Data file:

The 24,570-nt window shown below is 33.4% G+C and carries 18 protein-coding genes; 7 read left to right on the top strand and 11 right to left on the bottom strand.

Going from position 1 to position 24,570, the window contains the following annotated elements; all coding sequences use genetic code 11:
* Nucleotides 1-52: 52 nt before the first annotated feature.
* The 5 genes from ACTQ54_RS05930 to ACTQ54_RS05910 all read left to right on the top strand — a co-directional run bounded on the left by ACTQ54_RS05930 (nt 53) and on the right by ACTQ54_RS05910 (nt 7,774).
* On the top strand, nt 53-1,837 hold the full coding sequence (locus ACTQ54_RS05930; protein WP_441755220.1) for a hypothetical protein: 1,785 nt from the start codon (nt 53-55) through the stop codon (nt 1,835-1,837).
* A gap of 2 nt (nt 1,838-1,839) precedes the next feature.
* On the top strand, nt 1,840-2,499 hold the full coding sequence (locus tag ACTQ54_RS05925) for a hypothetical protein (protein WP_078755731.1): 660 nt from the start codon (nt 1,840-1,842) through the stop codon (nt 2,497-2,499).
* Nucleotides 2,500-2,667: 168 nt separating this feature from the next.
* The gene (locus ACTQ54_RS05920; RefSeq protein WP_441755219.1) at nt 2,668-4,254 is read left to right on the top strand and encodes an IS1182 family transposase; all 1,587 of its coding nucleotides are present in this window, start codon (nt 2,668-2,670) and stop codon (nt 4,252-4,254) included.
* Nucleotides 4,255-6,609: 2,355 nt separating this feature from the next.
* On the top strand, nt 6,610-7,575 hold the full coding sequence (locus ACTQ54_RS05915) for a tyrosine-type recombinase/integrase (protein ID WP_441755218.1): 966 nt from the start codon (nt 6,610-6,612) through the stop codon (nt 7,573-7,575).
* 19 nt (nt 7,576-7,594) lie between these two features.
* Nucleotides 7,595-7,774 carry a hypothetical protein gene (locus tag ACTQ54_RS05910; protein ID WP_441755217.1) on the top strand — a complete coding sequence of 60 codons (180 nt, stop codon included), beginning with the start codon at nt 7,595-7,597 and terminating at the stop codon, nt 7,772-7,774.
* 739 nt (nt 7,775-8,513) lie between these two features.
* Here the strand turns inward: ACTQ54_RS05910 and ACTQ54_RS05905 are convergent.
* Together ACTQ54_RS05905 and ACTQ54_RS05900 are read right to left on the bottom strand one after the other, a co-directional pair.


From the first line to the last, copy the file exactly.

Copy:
The 24,570-nt window shown below is 33.4% G+C and carries 18 protein-coding genes; 7 read left to right on the top strand and 11 right to left on the bottom strand.

Going from position 1 to position 24,570, the window contains the following annotated elements; all coding sequences use genetic code 11:
* Nucleotides 1-52: 52 nt before the first annotated feature.
* The 5 genes from ACTQ54_RS05930 to ACTQ54_RS05910 all read left to right on the top strand — a co-directional run bounded on the left by ACTQ54_RS05930 (nt 53) and on the right by ACTQ54_RS05910 (nt 7,774).
* On the top strand, nt 53-1,837 hold the full coding sequence (locus ACTQ54_RS05930; protein WP_441755220.1) for a hypothetical protein: 1,785 nt from the start codon (nt 53-55) through the stop codon (nt 1,835-1,837).
* A gap of 2 nt (nt 1,838-1,839) precedes the next feature.
* On the top strand, nt 1,840-2,499 hold the full coding sequence (locus tag ACTQ54_RS05925) for a hypothetical protein (protein WP_078755731.1): 660 nt from the start codon (nt 1,840-1,842) through the stop codon (nt 2,497-2,499).
* Nucleotides 2,500-2,667: 168 nt separating this feature from the next.
* The gene (locus ACTQ54_RS05920; RefSeq protein WP_441755219.1) at nt 2,668-4,254 is read left to right on the top strand and encodes an IS1182 family transposase; all 1,587 of its coding nucleotides are present in this window, start codon (nt 2,668-2,670) and stop codon (nt 4,252-4,254) included.
* Nucleotides 4,255-6,609: 2,355 nt separating this feature from the next.
* On the top strand, nt 6,610-7,575 hold the full coding sequence (locus ACTQ54_RS05915) for a tyrosine-type recombinase/integrase (protein ID WP_441755218.1): 966 nt from the start codon (nt 6,610-6,612) through the stop codon (nt 7,573-7,575).
* 19 nt (nt 7,576-7,594) lie between these two features.
* Nucleotides 7,595-7,774 carry a hypothetical protein gene (locus tag ACTQ54_RS05910; protein ID WP_441755217.1) on the top strand — a complete coding sequence of 60 codons (180 nt, stop codon included), beginning with the start codon at nt 7,595-7,597 and terminating at the stop codon, nt 7,772-7,774.
* 739 nt (nt 7,775-8,513) lie between these two features.
* Here the strand turns inward: ACTQ54_RS05910 and ACTQ54_RS05905 are convergent.
* Together ACTQ54_RS05905 and ACTQ54_RS05900 are read right to left on the bottom strand one after the other, a co-directional pair.